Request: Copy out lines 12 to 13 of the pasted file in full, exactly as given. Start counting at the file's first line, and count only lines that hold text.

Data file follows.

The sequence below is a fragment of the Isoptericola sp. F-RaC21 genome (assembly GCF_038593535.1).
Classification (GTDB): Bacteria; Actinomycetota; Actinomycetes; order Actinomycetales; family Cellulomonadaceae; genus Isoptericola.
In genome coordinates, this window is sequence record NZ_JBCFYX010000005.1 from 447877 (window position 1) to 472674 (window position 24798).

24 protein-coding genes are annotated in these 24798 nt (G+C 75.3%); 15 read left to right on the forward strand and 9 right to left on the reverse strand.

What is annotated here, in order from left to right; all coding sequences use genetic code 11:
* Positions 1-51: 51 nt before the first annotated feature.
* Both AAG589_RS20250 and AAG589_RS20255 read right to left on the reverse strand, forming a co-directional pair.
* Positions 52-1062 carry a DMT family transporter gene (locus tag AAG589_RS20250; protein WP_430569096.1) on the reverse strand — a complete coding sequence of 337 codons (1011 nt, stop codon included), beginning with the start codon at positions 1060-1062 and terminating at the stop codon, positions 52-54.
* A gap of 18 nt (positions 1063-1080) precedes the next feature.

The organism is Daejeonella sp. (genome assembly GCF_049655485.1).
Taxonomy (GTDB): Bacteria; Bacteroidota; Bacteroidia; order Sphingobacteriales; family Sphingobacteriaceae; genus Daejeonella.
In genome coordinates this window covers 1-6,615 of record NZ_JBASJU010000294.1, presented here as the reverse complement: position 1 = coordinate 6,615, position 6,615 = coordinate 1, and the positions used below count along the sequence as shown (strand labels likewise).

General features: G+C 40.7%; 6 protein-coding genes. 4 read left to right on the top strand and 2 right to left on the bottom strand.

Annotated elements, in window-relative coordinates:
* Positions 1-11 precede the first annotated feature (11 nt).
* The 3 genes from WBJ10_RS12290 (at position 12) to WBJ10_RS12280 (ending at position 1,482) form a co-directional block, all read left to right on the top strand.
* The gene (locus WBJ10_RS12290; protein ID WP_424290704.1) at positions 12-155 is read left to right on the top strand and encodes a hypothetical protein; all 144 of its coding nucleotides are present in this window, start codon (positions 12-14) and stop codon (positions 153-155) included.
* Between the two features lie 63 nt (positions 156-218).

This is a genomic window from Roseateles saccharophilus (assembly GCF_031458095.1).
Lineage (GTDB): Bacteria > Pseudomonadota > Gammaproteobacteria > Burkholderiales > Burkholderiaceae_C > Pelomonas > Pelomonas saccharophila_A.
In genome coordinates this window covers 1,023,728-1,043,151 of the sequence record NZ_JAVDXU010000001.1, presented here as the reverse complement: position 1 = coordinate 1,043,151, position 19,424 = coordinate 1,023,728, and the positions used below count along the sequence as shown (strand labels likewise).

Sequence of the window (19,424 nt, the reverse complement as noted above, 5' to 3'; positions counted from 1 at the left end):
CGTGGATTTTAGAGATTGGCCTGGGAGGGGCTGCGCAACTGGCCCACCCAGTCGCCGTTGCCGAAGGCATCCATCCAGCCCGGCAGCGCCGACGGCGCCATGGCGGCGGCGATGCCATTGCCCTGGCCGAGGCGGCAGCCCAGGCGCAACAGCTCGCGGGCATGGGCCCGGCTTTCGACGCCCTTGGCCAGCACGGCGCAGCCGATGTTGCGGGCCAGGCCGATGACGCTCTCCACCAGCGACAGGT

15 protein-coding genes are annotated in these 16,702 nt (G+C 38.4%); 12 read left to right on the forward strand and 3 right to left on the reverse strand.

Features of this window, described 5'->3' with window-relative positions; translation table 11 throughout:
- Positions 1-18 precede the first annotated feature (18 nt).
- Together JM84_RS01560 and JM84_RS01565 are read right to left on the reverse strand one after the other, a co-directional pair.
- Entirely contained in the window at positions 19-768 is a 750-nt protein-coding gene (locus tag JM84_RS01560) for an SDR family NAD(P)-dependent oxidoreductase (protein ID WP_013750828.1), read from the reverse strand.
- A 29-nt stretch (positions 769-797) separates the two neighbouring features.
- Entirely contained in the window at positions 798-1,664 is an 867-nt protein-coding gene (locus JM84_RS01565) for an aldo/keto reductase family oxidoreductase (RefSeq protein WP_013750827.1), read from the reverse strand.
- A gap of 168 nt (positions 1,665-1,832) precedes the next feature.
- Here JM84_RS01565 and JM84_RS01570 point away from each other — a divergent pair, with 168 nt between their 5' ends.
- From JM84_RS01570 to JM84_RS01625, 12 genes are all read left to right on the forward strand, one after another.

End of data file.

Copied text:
In genome coordinates this window covers 1-6,615 of record NZ_JBASJU010000294.1, presented here as the reverse complement: position 1 = coordinate 6,615, position 6,615 = coordinate 1, and the positions used below count along the sequence as shown (strand labels likewise).

General features: G+C 40.7%; 6 protein-coding genes. 4 read left to right on the top strand and 2 right to left on the bottom strand.